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November 29, 2006
Are We Effectively Measuring Campaigns?

Measurement is a topic that consistently receives attention year after year in the communications industry. Although media metrics have progressed, the fact remains that very little has changed or evolved when it comes to providing real measurement programs for more comprehensive, integrated communications/marketing programs.

While technology has made it easier and more cost-effective to measure what we do, what we’re measuring has remained the same. The infamous return on investment or ROI has been the focus for years to analyze media. Typically, companies follow one of two methods. Most do little more than count impressions, i.e. equate editorial articles to advertising dollars or take a qualitative, best-guess approach of measuring media relations results. Another more scientific approach to gauge programs against ROI is to slice and dice the data a million ways creating subjective “formulas” by which a quantifiable score based on the quality and quantity of media obtained in a given period can be measured. Either way, it is still only about media.

The major problem with this “media-only” approach is that it does not measure the real value-add that most strategic communications programs actually provide. Instead, we should factor in other fundamental parts of our communications efforts like digital communications initiatives such as blogging, partnership development, trade show activities, speaking opportunities, sponsorships and much more.

In the end, whether it’s about generating target awareness, new business leads, product sales, website traffic or any combination of the above, the ability to measure entire communications programs to really understand and determine whether these success gauges have been met should be a key focus. While it’s not that surprising that the “holy grail” hasn’t been found yet, it is amazing that this isn’t the real focus of the measurement discussion.

To change the laws of measurement within the communications industry, we must focus on measuring fully integrated campaigns across an entire communications platform that can create one standard to quantify qualitative results. If done effectively, the measurement system can be leveraged to produce many of the same benefits as other tools today.

The following are six steps to create an effective measurement system:

  1. Identify what it is you want to measure; define the program — this could be as simple as using metrics your client already has in place. Metrics the client already uses to measure larger communications and marketing programs allows for consistency and the ability to measure new programs’ validity. The right mechanisms enable data collection surrounding the quality of non-traditional integrated communication platforms such as speaking opportunities, trade shows or events that can also be measured. Meaning, we need to create better systems at the onset of programs to collect data during these initiatives, which can be assessed and assigned a meaningful score.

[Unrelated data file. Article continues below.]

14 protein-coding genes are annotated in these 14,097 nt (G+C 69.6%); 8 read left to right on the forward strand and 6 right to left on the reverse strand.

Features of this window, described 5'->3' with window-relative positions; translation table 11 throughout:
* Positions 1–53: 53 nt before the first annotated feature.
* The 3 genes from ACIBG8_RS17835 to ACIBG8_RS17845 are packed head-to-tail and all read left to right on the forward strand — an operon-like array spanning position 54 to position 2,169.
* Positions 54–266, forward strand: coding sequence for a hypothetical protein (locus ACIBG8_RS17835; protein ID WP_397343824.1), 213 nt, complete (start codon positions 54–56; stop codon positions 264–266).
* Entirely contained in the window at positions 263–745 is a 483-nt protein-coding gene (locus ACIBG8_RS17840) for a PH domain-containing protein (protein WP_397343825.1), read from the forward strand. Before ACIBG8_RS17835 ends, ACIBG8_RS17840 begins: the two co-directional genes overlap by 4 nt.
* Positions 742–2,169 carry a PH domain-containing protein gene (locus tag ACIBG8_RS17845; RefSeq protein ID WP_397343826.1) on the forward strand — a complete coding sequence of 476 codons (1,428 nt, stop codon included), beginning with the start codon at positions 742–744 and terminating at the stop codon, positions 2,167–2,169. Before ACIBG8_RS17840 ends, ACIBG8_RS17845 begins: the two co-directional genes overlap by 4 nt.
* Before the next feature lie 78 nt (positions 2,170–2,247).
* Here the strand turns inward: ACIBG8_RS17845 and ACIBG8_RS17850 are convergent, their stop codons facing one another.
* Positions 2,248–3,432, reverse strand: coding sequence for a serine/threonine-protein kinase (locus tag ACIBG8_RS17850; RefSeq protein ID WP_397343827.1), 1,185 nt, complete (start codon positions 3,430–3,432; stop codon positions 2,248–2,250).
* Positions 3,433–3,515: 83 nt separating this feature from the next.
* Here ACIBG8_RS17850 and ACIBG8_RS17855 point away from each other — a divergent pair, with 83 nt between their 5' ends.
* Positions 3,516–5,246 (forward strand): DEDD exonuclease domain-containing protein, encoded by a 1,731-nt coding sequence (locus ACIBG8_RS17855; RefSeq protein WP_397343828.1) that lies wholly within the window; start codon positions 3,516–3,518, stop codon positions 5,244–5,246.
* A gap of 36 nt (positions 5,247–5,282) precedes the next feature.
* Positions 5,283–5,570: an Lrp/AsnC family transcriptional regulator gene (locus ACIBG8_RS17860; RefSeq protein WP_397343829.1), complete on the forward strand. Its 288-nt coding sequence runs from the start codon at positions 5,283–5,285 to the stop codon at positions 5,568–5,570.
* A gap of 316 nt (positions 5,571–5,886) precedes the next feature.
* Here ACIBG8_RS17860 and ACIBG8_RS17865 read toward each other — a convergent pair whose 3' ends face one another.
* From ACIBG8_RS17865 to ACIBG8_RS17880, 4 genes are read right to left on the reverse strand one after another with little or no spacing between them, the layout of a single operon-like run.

2. Outline the goals and define what success means — Establishing clients’ measurement priorities and weighing different components and variables within the entire integrated communications program is just as important. The goals should be outlined and the definition of success defined so both you and the client know the direction of the overall campaign and what the end result should look like.
  3. Decide on the variables that will create success and classify them by importance — The client should determine which parts of a program are weighted more important than others. Understanding a valid end score can be created based on what the client cares about, not what is considered important by a third party. This will allow for end outcomes that actually matter.
  4. Create a plan that will drive results — Nothing is worse than having the metrics in place and creating a plan that is doomed to fail from the beginning. Based on your defined goals and what success means, creating a campaign that is realistic and drives the bottom line is equally important.
  5. Plan how you will gather the data — A simple scoring system across an integrated program can be created that is based on the same measurement methodology, weighting system and scoring outcome. Once this is created, it will allow for real benchmarking and improvements, impacting ROI.
  6. Review the current program and make the necessary changes — As life is a learning opportunity, so is your integrated marketing communications program. It is always important to review your program, to identify what is working and what is not, and to adjust to create results and success.

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Ed Moed is the managing partner of Peppercom, a strategic communications firm located in New York, San Francisco, Chicago, and London. Peppercom is the recipient of PRWeek’s “Small PR Agency of the Year -- 2006” and The Holmes Report’s “Innovative Agency of the Year -- 2006” awards. One of Peppercom’s numerous offerings includes business outcomes, a first-of-its-kind, proprietary metric that uses a flexible algorithmic scoring system to evaluate the effectiveness of a PR, marketing, or sales initiative.
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